Today marks the two year anniversary of the devastating earthquake and tsunami that struck the Samoan islands in 2009. According to a CNN.com article, the earthquake was an 8.0 magnitude and it hit somewhere near American Samoa. The hardest hit areas by the tsunami were Pago Pago (the capital of American Samoa and the spot where the cruise ship docked) and my own village of Leone.
Just yesterday, a student came into my room to hang out before school started and she asked me if I knew what happened on 9/29. She then proceeded to tell me her own story about how the earthquake was unlike anything she had ever felt before. She had been in 8th grade in 2009. The quake and tsunami happened early in the morning and she had just gotten to school. Following the shaking and rumbling, she quickly ran home to make sure her family was okay - they live extremely close to the water and she is the older sister to 12 younger siblings. After arriving home and finding her family safe, they quickly drove up the mountains to wait out whatever was coming next. Everyone in her family survived and her house was not damaged.
Other families were not so lucky. A total of 34 people died in American Samoa. While that may not seem like a lot, especially compared to the death toll from the tsunami that hit Japan this year, people still lost their family members and friends. At that time, there was no tsunami warning system here. The only real notification that people had was from the radio and word of mouth. They had no bells or sirens or anything to tell them to get to higher ground. Did most people know that when the water recedes in the ocean that you should immediately start running? I'm not sure - but if this had never happened before, why would they know that?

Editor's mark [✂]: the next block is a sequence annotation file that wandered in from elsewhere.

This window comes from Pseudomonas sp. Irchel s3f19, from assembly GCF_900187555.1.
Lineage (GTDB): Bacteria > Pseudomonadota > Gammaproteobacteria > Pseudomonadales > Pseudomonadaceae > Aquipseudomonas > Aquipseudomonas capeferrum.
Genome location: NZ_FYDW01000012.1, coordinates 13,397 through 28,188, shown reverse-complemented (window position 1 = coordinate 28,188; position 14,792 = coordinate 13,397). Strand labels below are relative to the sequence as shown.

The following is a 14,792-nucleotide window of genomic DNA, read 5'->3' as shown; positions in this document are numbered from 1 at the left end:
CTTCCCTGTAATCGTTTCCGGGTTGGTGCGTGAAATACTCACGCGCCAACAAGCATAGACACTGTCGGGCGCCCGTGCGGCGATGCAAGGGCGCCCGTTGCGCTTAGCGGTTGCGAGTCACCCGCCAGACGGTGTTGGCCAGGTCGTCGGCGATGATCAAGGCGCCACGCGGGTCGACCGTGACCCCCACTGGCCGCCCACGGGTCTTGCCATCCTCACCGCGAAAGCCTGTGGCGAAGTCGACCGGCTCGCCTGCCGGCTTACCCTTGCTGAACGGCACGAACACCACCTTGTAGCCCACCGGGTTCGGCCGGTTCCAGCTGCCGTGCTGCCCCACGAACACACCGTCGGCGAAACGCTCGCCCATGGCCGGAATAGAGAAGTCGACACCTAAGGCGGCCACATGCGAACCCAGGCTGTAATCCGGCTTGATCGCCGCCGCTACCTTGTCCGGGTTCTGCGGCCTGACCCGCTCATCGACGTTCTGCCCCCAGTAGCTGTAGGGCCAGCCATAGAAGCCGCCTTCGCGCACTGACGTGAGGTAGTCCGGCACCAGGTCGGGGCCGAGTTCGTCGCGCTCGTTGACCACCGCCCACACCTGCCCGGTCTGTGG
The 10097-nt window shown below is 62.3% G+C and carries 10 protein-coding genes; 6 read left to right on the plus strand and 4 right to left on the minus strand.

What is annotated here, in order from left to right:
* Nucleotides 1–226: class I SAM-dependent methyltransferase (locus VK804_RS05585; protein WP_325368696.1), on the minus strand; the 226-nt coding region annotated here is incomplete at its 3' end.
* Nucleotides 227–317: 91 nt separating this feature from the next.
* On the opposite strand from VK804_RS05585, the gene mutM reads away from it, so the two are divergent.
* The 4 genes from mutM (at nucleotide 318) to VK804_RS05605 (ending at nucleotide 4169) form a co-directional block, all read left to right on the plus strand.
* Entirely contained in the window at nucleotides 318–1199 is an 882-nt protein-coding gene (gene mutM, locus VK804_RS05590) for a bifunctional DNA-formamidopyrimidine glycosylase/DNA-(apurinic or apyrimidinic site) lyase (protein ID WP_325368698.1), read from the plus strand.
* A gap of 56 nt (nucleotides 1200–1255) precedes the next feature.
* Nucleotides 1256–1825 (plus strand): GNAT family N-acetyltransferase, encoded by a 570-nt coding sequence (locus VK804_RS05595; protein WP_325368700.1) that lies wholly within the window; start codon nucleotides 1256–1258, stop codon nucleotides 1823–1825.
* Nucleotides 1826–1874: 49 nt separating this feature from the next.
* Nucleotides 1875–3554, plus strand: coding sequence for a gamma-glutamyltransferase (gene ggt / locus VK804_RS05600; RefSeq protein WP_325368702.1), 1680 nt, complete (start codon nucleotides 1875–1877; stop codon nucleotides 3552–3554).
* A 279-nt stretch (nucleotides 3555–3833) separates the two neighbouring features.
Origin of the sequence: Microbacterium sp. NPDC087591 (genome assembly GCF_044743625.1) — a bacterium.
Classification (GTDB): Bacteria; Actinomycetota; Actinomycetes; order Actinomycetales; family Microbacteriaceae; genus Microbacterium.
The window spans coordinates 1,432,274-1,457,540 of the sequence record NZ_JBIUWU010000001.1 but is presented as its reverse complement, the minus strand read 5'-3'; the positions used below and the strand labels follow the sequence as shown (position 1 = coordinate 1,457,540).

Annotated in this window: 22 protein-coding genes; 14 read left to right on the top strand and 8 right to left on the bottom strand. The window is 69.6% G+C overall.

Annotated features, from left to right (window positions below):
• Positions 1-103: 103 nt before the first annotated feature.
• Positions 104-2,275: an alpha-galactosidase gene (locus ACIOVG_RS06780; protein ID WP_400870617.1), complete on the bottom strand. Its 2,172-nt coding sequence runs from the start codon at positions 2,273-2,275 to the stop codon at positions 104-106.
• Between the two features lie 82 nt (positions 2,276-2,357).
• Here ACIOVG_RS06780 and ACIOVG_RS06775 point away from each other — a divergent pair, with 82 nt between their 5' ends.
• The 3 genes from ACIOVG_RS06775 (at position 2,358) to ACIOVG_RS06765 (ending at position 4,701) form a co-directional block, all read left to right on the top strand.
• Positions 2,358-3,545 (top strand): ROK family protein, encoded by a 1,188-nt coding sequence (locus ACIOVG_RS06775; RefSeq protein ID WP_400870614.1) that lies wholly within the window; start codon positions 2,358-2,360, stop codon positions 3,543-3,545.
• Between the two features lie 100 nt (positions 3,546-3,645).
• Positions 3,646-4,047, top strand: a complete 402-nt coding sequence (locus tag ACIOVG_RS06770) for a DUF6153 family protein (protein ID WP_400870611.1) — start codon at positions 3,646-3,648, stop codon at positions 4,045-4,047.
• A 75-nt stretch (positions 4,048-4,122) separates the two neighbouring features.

Several weeks ago, I had the opportunity to drive further west than Leone and on my drive, the damage from the earthquake and tsunami was still visible. Broken churches and foundations of homes sat eerily. FEMA tents were still sprinkled around - are people still living in these? All my friends from FEMA (the guys that threw us the parties with all the delicious food) had come here to help rebuild homes, yet even to this day, 2 years later, FEMA tents still stand. It's a haunting sight to see.
Living in Leone on this day will be interesting. Last year, today was a holiday and students stayed home from school. Today, we have an assembly and service at 8:30 and I'm not sure what will happen after. I've heard that we will have classes and I've also heard that we will be sent home. I guess I will have to wait and see.
For those of you that live nowhere near an ocean, be thankful, for she is a mighty, powerful thing, and as beautiful as she is, she can turn ugly with the snap of a finger.
The link above is a video that was taken in Leone shortly after the tsunami swept through. At one point, the reporter is walking across a bridge. To this day, that bridge still shows sign of damage.
These tsunami warning sirens have now been placed all over the island. I have yet to hear what they sound like, but I'm sure it is loud.